Menus of courses taught by members of the research group:

Political Creativity

This graduate level course explores an emerging literature in the social sciences that rejects antinomies of human action: rational/calculating versus cultural/normative; autonomous versus structured. We explore the proposal that human action is both reflexive and routine, always situated in contexts that create at the same time the constraints and resources that support creative action.

Prof. Rebecca Aber
sImage: Nika Akin via Pixabay

Social Movements

This undergraduate course has two central objectives: first, to discuss the phenomenon of collective political participation – with a focus on understanding the process of mobilizing groups that seek to challenge or transform existing social or political practices; second, to provide students with an opportunity to “go into the field”, to develop original research based on qualitative research techniques, especially semi-structured interviews and document collection.

Profa. Rebecca Abers

Image: James Motter via

Political Science Research Methodology

This graduate level course aims to present the methodological foundations for research carried out by contemporary political scientists. Students are presented with a panorama of approaches examining their possible uses, limits and possibilities. The course integrates is a required course for the Master’s and Doctoral Degrees in Political Science at the UnB.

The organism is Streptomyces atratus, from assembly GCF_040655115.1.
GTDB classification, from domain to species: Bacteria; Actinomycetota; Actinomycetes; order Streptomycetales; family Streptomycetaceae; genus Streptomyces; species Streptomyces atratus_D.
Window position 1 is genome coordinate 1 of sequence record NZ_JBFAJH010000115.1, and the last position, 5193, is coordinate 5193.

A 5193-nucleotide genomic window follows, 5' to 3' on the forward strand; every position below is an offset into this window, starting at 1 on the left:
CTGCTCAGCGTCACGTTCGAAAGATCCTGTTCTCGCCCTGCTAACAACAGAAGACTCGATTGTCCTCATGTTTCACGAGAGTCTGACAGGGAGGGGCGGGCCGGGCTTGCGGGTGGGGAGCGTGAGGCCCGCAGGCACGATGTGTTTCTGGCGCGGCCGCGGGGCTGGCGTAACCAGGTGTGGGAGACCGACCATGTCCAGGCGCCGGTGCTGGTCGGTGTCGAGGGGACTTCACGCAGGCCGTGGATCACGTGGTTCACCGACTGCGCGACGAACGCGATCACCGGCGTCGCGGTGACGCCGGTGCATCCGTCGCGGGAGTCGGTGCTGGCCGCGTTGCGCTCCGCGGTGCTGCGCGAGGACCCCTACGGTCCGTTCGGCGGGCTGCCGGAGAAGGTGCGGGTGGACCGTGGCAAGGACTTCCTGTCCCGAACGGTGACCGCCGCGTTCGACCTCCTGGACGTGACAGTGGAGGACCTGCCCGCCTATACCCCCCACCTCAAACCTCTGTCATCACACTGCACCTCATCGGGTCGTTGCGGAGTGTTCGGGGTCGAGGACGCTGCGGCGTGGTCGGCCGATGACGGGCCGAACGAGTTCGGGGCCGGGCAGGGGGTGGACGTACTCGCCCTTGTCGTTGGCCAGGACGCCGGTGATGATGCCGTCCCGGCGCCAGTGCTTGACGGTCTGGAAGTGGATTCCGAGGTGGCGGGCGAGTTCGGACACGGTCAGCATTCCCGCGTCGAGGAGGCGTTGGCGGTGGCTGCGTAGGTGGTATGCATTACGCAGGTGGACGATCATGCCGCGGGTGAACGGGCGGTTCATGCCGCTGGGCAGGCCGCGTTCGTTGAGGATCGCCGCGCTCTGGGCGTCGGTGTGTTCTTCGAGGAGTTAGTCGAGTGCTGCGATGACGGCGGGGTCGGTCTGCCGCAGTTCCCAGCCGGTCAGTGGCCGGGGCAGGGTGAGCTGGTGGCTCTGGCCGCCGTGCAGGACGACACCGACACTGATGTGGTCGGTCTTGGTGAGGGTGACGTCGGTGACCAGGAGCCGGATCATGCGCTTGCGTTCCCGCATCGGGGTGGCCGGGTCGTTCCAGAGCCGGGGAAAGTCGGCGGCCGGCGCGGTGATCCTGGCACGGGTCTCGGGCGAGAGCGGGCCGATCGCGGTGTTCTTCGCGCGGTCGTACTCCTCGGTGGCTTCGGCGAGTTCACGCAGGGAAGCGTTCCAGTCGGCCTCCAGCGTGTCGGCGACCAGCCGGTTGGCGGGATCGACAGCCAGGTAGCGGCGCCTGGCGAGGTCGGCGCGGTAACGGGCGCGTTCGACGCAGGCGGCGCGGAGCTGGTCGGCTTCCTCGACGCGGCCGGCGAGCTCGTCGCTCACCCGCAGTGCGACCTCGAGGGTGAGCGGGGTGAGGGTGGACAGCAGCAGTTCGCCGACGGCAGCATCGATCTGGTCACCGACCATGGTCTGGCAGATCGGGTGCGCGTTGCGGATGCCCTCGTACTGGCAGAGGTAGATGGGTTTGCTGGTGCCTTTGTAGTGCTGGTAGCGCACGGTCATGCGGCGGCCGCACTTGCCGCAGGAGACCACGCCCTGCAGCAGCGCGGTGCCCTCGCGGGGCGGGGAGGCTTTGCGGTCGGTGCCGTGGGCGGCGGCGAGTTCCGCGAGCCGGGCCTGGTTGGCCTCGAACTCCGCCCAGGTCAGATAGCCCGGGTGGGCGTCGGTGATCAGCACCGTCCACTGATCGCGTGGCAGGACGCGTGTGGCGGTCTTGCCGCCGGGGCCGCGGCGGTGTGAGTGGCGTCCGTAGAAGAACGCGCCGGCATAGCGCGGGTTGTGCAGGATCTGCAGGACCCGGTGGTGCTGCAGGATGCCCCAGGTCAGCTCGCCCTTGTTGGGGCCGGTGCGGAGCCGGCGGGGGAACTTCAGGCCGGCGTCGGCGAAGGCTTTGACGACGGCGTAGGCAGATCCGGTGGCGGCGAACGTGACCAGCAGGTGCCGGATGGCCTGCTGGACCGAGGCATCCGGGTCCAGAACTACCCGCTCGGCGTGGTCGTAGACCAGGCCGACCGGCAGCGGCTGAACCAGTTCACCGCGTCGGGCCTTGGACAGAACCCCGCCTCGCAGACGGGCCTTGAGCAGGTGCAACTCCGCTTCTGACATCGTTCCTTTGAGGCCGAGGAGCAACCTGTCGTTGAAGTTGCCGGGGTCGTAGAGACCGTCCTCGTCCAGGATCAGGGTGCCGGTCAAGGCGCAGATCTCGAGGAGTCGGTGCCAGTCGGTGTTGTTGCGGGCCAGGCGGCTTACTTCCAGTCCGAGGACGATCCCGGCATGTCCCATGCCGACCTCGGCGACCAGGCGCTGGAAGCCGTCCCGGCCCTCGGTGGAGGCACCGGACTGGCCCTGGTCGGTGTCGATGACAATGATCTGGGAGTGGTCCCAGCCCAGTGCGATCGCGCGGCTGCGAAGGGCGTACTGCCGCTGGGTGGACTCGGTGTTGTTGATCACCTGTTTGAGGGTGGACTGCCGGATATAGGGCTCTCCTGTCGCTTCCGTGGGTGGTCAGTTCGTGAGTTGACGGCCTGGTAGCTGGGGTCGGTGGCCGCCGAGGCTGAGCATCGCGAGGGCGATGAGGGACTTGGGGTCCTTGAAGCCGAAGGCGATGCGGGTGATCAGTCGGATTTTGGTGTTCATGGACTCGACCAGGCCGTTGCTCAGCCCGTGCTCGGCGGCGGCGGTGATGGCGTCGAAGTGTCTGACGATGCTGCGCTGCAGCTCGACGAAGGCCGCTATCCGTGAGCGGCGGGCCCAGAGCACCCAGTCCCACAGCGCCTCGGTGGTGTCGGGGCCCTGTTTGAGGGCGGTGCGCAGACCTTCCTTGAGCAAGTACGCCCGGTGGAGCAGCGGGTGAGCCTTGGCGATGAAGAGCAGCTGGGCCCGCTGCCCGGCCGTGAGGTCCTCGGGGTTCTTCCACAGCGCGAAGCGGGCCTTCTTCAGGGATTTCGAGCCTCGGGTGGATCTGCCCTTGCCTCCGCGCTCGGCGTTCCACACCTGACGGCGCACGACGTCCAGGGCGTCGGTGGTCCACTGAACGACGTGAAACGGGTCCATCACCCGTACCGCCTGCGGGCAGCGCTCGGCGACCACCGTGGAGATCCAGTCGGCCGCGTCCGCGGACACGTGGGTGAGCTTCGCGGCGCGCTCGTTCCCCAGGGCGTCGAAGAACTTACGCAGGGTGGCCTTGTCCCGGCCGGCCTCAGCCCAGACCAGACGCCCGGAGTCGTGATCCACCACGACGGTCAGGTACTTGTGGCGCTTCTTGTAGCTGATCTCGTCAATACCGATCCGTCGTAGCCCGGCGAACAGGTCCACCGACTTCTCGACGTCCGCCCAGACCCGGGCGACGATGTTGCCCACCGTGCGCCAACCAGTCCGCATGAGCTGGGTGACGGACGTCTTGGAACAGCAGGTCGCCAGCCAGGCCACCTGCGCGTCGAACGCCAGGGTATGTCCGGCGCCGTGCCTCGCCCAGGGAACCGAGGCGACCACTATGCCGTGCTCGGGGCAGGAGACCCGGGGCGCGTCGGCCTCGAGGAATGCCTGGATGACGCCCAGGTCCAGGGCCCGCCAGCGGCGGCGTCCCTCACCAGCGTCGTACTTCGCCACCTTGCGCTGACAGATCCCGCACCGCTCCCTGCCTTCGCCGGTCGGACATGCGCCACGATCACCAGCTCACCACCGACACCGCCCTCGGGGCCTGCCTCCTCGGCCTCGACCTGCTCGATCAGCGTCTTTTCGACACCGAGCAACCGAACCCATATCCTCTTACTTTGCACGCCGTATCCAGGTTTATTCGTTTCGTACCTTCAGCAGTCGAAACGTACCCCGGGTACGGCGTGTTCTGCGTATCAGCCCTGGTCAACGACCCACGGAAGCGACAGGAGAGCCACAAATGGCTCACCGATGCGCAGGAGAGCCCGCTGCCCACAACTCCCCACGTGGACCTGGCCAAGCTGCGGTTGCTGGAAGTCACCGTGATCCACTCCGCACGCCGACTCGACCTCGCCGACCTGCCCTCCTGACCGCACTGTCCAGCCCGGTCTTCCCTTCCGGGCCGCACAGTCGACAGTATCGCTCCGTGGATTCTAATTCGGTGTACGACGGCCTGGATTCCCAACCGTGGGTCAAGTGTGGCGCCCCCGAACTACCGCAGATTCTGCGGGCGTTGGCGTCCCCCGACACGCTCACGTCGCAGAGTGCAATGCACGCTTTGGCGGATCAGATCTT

Image: Ilya Pavlov via

2018 – Profa. Marisa von Bülow

Mini course Ethnography in Political Science

The aim of the course is to offer students an overview of ethnography as a research method, considering its increasing use in the field of Political Science.
Image: Teddy Kelley via Unsplash

January 31, 2018 – Prof. Camilla Pena

Political Theory and Analysis – Democracy and Society

This graduate level course discusses some of the central debates of contemporary political science. The topics addressed are the problems of political representation and the crisis of democracy, democratic theory and collective action, theories of the State and theories of justice. Within these themes, different theoretical perspectives are discussed, with special attention paid to liberal, pluralistic, Marxist and neo-Marxist, feminist and postcolonial perspectives. The course provides a comprehensive and critical overview of the central topics discussed in current political science.

Profa. Débora Rezende de Almeida and Profa. Danusa Marque
sImage: Pexels via Pixalbay

Brazilian Politics 1

The objective of this undergraduate course is to discuss the principles of Brazilian political organization, from the critical analysis of the events and institutions that developed from the beginning of Brazil’s political and social organization to the Estado Novo period. The course also seeks to reflect on the relevant themes of the period in the light of contemporary readings, in order to think about their influences and survivals in Brazilian politics

Profa. Debora Rezende

Image: December 31, 1929 via Creative Commons

Internet and Politics

2018 – Profa. Marisa von Bülow

In the first semester of 2018, Professor Marisa von Bülow taught the course, Internet and Politics, for undergraduate students. The aim of this course is to provide students with knowledge about the relationships between the exercise of politics and virtual platforms. The focus was on the relationship between political activism and the use of virtual social networks in the electoral context and political polarization.

Image: Alice Donovan via Unsplash